February 21, 2020

Héctor Casanova Illustrates Dedication to Public Art

In the historic Blue Hills neighborhood of Kansas City, the shuttered Pershing elementary school was an eyesore for residents and a target for vandals and taggers. Associate Professor of Illustration Héctor Casanova and his students recently installed brightly-colored murals on the outside of the brick building to showcase the history of the neighborhood. Now it’s a place of pride for the community.

The project, one of three Kansas City School District beautification efforts, is part of a required course for junior Illustration majors called US: Collaboration. Developed by Casanova when he started teaching at KCAI seven years ago, it exposes students to the inherently collaborative nature of Illustration, gives them experience working as a team with fellow students and clients, and demonstrates the powerful effect of public art.

“Artists make work that has an effect on the public – negative or positive. I want students to understand and embrace the power and responsibility that comes with the ability to reach thousands or millions of people. I tell my students to refine their skills so they can make compelling work that captures people’s attention,” said Casanova.

Casanova’s ongoing commitment to public art in Kansas City has led to a recent appointment to the Municipal Arts Commission (MAC). In this role, he’ll review all public art projects and work with the new airport design team to determine the type of art that will be installed throughout the airport.

“I believe that art, in general, works best when it’s available to everyone and they don’t have to go out of their way to encounter it. I’m honored to be in an art-centric city that proactively manages public art and makes it accessible to all residents,” said Casanova.

In addition to his MAC and KCAI teaching responsibilities, Casanova is a visiting artist at Northeast Middle School, located near KCAI’s first mural project at Scarritt Elementary School. Over the years, taggers have destroyed some of the murals and the middle school students are designing new ones. He hopes that by engaging middle-schoolers in this project, it will decrease tagging because they will take pride in the work they’ve created.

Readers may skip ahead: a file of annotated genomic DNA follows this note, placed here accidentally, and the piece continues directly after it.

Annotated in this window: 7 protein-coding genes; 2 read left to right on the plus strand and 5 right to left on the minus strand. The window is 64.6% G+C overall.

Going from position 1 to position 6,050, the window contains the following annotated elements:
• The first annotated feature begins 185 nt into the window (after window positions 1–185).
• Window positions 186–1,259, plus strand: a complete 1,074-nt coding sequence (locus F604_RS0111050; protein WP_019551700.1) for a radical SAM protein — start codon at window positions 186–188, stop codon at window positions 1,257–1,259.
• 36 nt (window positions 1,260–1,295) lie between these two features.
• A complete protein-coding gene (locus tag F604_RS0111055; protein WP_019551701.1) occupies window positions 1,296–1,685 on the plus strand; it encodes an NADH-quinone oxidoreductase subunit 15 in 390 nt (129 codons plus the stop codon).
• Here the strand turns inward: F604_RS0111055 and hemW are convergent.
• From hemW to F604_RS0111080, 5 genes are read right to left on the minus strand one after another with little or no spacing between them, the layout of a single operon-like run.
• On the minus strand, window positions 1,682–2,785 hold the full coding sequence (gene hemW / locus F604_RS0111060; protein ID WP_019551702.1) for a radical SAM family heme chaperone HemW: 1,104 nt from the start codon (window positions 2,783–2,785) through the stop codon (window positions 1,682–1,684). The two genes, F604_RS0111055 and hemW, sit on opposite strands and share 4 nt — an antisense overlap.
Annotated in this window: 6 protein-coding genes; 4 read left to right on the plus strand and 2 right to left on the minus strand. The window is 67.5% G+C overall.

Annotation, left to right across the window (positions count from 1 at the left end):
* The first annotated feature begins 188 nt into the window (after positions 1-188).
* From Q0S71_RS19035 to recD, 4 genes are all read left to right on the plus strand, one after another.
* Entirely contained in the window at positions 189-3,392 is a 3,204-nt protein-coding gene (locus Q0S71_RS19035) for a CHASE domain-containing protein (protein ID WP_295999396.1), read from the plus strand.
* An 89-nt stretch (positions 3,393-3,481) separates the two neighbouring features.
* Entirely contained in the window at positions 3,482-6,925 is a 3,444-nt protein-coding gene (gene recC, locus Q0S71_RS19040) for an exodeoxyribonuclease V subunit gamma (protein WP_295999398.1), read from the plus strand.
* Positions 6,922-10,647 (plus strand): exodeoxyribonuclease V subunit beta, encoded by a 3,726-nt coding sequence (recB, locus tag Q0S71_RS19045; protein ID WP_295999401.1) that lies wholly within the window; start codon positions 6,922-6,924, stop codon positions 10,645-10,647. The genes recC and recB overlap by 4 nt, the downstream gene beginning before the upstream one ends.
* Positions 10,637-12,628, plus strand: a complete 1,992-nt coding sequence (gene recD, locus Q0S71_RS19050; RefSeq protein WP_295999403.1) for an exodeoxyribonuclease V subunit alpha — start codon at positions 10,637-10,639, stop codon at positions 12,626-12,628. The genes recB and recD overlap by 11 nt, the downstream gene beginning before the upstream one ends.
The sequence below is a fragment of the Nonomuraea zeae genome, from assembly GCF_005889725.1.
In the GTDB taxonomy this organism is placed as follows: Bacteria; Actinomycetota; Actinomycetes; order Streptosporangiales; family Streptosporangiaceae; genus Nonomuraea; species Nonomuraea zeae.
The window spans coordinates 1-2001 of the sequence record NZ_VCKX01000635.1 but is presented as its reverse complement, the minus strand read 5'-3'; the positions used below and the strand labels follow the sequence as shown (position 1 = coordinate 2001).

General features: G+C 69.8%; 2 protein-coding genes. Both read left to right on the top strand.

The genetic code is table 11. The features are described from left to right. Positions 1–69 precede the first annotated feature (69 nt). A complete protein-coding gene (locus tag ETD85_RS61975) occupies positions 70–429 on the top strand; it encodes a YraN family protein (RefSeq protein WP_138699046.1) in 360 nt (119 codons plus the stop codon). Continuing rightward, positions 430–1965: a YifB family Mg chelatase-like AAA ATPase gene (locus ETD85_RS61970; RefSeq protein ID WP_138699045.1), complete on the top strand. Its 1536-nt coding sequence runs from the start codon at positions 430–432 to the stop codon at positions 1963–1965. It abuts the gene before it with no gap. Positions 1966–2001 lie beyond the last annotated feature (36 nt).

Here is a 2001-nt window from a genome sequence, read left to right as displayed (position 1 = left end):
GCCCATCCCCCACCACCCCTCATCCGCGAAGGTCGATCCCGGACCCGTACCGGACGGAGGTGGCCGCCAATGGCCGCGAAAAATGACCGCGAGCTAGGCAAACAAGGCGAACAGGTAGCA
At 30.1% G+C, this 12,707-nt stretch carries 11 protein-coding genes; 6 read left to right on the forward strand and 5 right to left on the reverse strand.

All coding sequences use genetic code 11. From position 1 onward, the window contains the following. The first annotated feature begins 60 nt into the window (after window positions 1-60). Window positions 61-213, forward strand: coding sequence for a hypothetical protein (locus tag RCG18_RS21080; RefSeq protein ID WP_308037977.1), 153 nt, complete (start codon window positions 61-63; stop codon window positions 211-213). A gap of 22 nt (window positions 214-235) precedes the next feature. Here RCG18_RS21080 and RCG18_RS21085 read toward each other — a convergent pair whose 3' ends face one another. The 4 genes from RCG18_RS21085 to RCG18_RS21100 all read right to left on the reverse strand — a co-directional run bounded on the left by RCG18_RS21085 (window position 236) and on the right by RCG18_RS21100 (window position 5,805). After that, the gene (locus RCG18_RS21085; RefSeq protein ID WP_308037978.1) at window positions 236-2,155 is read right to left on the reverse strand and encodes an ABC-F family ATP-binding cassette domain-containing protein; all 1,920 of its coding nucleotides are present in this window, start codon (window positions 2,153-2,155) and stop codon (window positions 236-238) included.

These days Casanova doesn’t have a lot of time for his art practice, which includes projects like the KCMO Grove Park mural. But, he says he doesn’t mind. “When I started teaching, I realized that with an army of students I can do much more that I can with my own two hands.”

That’s exactly what he’s doing: working with an army of students, artists and community members to make Kansas City a more colorful place to live.

October 25, 2022

Make a gift to the KCAI Fund

The next generation of creative professionals on this campus are bold, fearless, and dream big about how they will help shape our future. As creative writers, animators, illustrators, and filmmakers, they want to tell stories that haven’t been told. While product designers, sculptors, and ceramists take concepts and shape them into objects and reality. Every student learns to tackle complex problems and use their creativity to transform the environment around us.  KCAI is exactly where they are meant to be.  Make a gift today to invest in the future of our students and their work as leaders in the art and design community and creative industries.  Donate

October 25, 2022

Students Take to the Road

KCAI students are immersed in classroom learning and studio work but stepping away from the college to visit museums and workshops offers them unexpected hands-on experiences and historical perspectives. This fall Fiber and Product Design students took to the road to discover the art of quilting and glassblowing.  International Quilt Museum in Lincoln, Nebraska In late September, 39 Fiber students, community members, and alums got an exclusive tour of the International Quilt Museum’s collection and a behind-the-scenes look at the maintenance of the quilt inventory. In the collection space, they viewed quilts made from the 1800s to the 2000s and learned about the history of quilting and major quilting artists. In the maintenance area, they observed the special vacuuming and folding techniques used for optimal quilt storage. They also got a sneak peek at temperature-controlled storage rooms, which held thousands of different quilts. One of the main goals of this museum is to maintain quality, integrity, and longevity for all the pieces.  Leon McAllister (Sophomore, Fiber) was motivated by the trip. “It was inspiring to be able to see so many pieces and to think about who made them, how long it took, and what struggles they overcame. I was read more…